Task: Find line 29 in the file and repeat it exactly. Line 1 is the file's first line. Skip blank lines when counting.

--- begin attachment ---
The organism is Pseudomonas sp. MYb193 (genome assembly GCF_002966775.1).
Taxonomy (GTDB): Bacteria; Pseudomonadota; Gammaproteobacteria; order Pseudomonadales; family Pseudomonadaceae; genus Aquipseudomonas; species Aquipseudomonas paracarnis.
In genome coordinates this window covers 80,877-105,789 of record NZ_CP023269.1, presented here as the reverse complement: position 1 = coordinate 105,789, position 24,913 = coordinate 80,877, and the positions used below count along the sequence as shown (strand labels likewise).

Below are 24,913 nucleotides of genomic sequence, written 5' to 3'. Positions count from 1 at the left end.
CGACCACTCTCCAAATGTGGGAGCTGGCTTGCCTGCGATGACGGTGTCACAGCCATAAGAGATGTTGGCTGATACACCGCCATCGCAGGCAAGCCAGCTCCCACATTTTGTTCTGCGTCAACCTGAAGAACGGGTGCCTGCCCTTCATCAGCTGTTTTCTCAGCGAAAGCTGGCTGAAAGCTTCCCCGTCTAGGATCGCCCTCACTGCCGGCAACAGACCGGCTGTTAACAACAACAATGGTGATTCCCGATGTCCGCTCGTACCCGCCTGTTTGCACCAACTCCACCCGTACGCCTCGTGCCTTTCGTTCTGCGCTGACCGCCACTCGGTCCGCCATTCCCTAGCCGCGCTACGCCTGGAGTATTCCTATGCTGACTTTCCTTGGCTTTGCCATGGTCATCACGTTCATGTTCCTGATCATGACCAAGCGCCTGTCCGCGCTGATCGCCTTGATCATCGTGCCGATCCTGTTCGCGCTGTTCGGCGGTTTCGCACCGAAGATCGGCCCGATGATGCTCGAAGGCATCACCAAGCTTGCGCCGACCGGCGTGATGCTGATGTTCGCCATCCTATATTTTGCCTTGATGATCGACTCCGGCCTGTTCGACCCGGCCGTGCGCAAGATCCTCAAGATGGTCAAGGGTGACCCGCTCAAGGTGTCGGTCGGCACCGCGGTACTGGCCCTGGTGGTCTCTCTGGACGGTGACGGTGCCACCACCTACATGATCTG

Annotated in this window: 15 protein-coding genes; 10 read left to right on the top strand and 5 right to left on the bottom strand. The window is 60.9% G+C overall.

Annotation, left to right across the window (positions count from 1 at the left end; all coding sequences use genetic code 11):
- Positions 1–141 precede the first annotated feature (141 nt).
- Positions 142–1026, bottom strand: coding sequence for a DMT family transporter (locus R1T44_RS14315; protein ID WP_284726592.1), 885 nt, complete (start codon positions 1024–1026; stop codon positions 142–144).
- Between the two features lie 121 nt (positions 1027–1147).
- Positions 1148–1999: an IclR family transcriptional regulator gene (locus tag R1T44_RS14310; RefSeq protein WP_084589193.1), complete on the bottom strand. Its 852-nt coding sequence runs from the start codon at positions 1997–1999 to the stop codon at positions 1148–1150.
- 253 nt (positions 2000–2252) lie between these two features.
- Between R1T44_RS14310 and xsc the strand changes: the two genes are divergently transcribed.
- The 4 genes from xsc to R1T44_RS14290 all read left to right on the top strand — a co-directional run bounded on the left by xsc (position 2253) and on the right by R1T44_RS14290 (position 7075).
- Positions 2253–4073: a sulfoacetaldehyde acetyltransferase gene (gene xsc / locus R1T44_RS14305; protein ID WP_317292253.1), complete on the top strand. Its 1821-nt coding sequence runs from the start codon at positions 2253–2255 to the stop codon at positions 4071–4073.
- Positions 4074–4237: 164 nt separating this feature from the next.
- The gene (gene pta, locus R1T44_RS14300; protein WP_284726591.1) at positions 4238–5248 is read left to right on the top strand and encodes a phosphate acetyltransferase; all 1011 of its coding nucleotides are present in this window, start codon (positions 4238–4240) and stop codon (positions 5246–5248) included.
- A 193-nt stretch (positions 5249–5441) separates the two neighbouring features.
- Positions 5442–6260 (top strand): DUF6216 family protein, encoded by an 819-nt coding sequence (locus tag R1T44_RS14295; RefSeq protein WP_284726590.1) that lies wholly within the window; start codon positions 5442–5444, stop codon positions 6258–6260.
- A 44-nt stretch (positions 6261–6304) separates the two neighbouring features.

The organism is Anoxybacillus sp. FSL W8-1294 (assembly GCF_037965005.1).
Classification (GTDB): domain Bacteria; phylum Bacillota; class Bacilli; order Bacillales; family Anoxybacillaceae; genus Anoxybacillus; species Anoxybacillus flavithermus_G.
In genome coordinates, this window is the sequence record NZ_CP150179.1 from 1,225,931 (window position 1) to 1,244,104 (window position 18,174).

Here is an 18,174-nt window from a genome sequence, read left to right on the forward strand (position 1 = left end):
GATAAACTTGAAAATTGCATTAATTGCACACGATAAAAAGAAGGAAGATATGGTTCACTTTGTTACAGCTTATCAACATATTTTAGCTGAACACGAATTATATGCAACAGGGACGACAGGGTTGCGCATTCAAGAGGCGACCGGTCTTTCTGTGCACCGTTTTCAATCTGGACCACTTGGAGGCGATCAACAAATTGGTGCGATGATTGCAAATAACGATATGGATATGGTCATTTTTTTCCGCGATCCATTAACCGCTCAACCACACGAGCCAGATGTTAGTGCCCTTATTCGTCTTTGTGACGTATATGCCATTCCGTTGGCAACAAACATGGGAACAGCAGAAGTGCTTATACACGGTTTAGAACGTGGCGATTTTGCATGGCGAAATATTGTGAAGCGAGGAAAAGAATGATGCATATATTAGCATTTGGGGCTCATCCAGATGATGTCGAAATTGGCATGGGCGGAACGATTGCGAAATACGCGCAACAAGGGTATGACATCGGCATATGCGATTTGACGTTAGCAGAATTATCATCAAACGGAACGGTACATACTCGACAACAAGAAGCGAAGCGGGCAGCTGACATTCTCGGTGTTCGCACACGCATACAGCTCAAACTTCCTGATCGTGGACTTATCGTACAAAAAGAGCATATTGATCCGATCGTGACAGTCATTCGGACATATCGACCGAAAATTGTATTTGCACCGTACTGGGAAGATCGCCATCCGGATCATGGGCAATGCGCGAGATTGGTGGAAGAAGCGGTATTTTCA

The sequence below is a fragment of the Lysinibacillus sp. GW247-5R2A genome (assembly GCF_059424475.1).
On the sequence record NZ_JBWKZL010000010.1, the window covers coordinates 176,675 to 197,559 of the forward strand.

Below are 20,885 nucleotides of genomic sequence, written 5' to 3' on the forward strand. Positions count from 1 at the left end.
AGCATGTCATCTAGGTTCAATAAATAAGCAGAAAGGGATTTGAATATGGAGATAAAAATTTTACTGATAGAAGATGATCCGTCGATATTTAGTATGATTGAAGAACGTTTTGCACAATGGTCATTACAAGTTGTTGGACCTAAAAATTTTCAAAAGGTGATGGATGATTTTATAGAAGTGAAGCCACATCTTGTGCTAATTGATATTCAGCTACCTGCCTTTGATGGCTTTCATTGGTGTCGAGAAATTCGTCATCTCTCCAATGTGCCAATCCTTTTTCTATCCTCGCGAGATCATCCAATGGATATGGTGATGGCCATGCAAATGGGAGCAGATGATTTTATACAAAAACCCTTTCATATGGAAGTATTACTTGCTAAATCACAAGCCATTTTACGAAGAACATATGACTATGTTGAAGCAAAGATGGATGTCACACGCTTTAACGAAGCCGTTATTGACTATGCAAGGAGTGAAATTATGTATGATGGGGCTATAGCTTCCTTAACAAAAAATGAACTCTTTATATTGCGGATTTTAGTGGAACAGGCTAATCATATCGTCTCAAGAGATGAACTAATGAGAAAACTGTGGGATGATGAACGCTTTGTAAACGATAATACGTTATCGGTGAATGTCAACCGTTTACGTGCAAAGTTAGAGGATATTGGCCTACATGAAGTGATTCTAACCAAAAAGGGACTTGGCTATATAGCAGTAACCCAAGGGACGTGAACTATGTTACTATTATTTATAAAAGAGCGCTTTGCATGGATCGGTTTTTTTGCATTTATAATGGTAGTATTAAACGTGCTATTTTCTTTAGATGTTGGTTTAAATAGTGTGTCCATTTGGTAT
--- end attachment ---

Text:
AGCATGTCATCTAGGTTCAATAAATAAGCAGAAAGGGATTTGAATATGGAGATAAAAATTTTACTGATAGAAGATGATCCGTCGATATTTAGTATGATTGAAGAACGTTTTGCACAATGGTCATTACAAGTTGTTGGACCTAAAAATTTTCAAAAGGTGATGGATGATTTTATAGAAGTGAAGCCACATCTTGTGCTAATTGATATTCAGCTACCTGCCTTTGATGGCTTTCATTGGTGTCGAGAAATTCGTCATCTCTCCAATGTGCCAATCCTTTTTCTATCCTCGCGAGATCATCCAATGGATATGGTGATGGCCATGCAAATGGGAGCAGATGATTTTATACAAAAACCCTTTCATATGGAAGTATTACTTGCTAAATCACAAGCCATTTTACGAAGAACATATGACTATGTTGAAGCAAAGATGGATGTCACACGCTTTAACGAAGCCGTTATTGACTATGCAAGGAGTGAAATTATGTATGATGGGGCTATAGCTTCCTTAACAAAAAATGAACTCTTTATATTGCGGATTTTAGTGGAACAGGCTAATCATATCGTCTCAAGAGATGAACTAATGAGAAAACTGTGGGATGATGAACGCTTTGTAAACGATAATACGTTATCGGTGAATGTCAACCGTTTACGTGCAAAGTTAGAGGATATTGGCCTACATGAAGTGATTCTAACCAAAAAGGGACTTGGCTATATAGCAGTAACCCAAGGGACGTGAACTATGTTACTATTATTTATAAAAGAGCGCTTTGCATGGATCGGTTTTTTTGCATTTATAATGGTAGTATTAAACGTGCTATTTTCTTTAGATGTTGGTTTAAATAGTGTGTCCATTTGGTAT